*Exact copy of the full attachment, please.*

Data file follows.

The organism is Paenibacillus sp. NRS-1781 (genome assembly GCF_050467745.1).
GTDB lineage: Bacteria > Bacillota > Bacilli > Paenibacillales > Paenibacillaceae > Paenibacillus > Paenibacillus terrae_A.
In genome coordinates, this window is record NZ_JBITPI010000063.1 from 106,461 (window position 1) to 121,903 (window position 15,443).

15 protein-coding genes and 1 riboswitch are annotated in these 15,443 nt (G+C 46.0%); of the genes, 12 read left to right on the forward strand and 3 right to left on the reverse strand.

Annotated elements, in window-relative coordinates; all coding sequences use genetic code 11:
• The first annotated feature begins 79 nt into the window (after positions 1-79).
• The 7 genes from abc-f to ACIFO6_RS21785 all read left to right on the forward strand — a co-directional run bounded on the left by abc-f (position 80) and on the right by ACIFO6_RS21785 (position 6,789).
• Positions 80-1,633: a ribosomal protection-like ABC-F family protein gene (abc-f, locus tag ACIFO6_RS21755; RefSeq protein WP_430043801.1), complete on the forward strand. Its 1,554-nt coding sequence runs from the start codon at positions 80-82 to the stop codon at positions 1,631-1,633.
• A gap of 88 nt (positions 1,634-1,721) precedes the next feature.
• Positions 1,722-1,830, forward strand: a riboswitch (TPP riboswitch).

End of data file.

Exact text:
The organism is Paenibacillus sp. NRS-1781 (genome assembly GCF_050467745.1).
GTDB lineage: Bacteria > Bacillota > Bacilli > Paenibacillales > Paenibacillaceae > Paenibacillus > Paenibacillus terrae_A.
In genome coordinates, this window is record NZ_JBITPI010000063.1 from 106,461 (window position 1) to 121,903 (window position 15,443).

15 protein-coding genes and 1 riboswitch are annotated in these 15,443 nt (G+C 46.0%); of the genes, 12 read left to right on the forward strand and 3 right to left on the reverse strand.

Annotated elements, in window-relative coordinates; all coding sequences use genetic code 11:
• The first annotated feature begins 79 nt into the window (after positions 1-79).
• The 7 genes from abc-f to ACIFO6_RS21785 all read left to right on the forward strand — a co-directional run bounded on the left by abc-f (position 80) and on the right by ACIFO6_RS21785 (position 6,789).
• Positions 80-1,633: a ribosomal protection-like ABC-F family protein gene (abc-f, locus tag ACIFO6_RS21755; RefSeq protein WP_430043801.1), complete on the forward strand. Its 1,554-nt coding sequence runs from the start codon at positions 80-82 to the stop codon at positions 1,631-1,633.
• A gap of 88 nt (positions 1,634-1,721) precedes the next feature.
• Positions 1,722-1,830, forward strand: a riboswitch (TPP riboswitch).